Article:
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    smilingjustalittlebit's Avatar
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    Bone broth - removal of fat

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    I have a great big bag of beef and chicken bones at home and plan to get brothing over the weekend. When I read guides online they seem to all suggest removing the layer of fat that forms on top after chilling.

    This goes against how I normally operate, where I'm considering the fat to be the prize possession of the dish almost! Is it necessary to remove the fat? If so, I assume it could be used for cooking with?
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    Partitioning the broth into ice cube trays is easier without the fat. I use a fat separating pitcher that pours from the bottom. I save the fat in a jar for use later for cooking.

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    I remove the fat from chicken broth(if it is more than just a thin layer) and toss it because I don't particularly care for the taste, but if you like it, it would be great to fry with!

    For my beef/pork/lamb bone broth, I just stir the fat back in when I heat the broth, it adds a beautiful, velvety, smoothness.

    I think the removal tip is sneaking over from low-fat CW. I am certain our ancestors would LOVE the fat.

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    smilingjustalittlebit's Avatar
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    As long as it is indeed good to use, it doesn't bother me a great deal, thanks folks.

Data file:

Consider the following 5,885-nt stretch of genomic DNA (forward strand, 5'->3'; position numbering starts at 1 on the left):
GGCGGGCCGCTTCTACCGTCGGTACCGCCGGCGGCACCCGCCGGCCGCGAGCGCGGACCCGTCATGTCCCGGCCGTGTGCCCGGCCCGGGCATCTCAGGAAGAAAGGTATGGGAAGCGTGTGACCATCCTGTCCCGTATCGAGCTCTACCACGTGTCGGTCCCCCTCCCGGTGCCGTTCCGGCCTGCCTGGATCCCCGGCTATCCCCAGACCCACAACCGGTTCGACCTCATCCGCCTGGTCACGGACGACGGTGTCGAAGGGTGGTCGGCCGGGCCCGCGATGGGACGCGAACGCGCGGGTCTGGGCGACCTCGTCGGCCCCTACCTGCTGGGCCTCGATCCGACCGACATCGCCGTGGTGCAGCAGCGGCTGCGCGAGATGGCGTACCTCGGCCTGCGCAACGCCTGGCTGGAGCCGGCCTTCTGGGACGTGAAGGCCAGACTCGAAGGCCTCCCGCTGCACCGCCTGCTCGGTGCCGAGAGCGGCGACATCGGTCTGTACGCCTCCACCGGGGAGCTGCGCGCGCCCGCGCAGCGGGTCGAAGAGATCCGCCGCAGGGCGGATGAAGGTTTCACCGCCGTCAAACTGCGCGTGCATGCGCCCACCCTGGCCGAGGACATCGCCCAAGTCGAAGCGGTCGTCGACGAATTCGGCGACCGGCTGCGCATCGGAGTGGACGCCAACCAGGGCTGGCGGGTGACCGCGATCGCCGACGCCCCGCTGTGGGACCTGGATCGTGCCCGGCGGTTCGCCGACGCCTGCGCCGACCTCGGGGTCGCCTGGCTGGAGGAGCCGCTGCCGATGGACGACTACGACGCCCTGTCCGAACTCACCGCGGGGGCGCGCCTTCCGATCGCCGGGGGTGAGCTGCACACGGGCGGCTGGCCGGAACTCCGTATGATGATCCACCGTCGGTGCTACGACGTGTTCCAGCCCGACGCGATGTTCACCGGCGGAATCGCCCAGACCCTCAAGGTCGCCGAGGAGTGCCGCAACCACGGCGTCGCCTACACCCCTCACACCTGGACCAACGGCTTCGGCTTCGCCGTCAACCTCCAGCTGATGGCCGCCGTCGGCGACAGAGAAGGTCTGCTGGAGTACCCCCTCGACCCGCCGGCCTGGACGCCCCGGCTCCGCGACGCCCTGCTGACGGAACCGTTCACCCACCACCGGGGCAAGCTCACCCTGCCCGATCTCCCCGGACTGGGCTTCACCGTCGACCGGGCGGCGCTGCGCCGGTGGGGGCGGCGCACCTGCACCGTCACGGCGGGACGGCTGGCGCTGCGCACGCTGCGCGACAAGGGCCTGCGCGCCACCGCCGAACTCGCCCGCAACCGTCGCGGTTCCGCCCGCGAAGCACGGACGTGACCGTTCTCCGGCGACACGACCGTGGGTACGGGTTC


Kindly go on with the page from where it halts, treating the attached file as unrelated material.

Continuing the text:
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    Mark recommends that you remove and discard the fat from chicken bone broth because of the high Omega-6s from chickens. I don't like the taste of it, either, so I discard it any way.

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    Quote Originally Posted by Goldie View Post
    Mark recommends that you remove and discard the fat from chicken bone broth because of the high Omega-6s from chickens. I don't like the taste of it, either, so I discard it any way.
    This is what I was told & read also, especially when it cooks for so long.
    Oh here it is:

    It’s a relatively high-PUFA animal fat, and a day of simmering has probably damaged it beyond repair. If you’re stewing bones with more saturated animal fat, though, you should absolutely save the fat layer.

    Read more: Cooking with Bones | Mark's Daily Apple
    65lbs gone and counting!!

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    Another poster made the suggestion, but it is very tasty. When you make bone broth, fry onions in the beef fat and then make onion soup. You still get the fat, but you get tasty onions too. I add some gruyere cheese too.
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    I use it all,
    Normally I do a two stage process, decanting the first stock after the initial boil (2hr's), then smash up the bones even more, add some more water and get a second batch out of them, then recombine the two or three lots.
    I don't discriminate with chicken etc., I've cut enough bad omega 6's out to make that little bit insignificant in my opinion, if it really is damaged at all just by simmering, that would make deepfried chicken in vegetable oil absolutely deadly.

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